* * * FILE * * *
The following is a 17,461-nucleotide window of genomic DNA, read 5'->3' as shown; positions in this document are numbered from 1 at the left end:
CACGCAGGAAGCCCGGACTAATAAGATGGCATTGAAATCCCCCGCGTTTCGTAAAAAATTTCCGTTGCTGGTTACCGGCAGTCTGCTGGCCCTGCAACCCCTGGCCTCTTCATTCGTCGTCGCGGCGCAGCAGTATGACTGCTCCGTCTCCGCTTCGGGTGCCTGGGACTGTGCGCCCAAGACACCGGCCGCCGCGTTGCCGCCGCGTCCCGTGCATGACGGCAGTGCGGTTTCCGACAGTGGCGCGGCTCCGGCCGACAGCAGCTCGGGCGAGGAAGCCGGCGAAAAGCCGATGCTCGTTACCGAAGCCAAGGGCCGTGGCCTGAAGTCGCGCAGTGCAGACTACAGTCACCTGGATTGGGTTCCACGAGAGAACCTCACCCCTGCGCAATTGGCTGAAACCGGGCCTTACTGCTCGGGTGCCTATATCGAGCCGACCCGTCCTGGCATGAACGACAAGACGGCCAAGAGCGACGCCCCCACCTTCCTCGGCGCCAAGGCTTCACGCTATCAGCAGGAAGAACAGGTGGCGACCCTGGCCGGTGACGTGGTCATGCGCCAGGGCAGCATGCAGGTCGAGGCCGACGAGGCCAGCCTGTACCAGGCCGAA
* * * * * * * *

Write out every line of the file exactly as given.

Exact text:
The following is a 17,461-nucleotide window of genomic DNA, read 5'->3' as shown; positions in this document are numbered from 1 at the left end:
CACGCAGGAAGCCCGGACTAATAAGATGGCATTGAAATCCCCCGCGTTTCGTAAAAAATTTCCGTTGCTGGTTACCGGCAGTCTGCTGGCCCTGCAACCCCTGGCCTCTTCATTCGTCGTCGCGGCGCAGCAGTATGACTGCTCCGTCTCCGCTTCGGGTGCCTGGGACTGTGCGCCCAAGACACCGGCCGCCGCGTTGCCGCCGCGTCCCGTGCATGACGGCAGTGCGGTTTCCGACAGTGGCGCGGCTCCGGCCGACAGCAGCTCGGGCGAGGAAGCCGGCGAAAAGCCGATGCTCGTTACCGAAGCCAAGGGCCGTGGCCTGAAGTCGCGCAGTGCAGACTACAGTCACCTGGATTGGGTTCCACGAGAGAACCTCACCCCTGCGCAATTGGCTGAAACCGGGCCTTACTGCTCGGGTGCCTATATCGAGCCGACCCGTCCTGGCATGAACGACAAGACGGCCAAGAGCGACGCCCCCACCTTCCTCGGCGCCAAGGCTTCACGCTATCAGCAGGAAGAACAGGTGGCGACCCTGGCCGGTGACGTGGTCATGCGCCAGGGCAGCATGCAGGTCGAGGCCGACGAGGCCAGCCTGTACCAGGCCGAA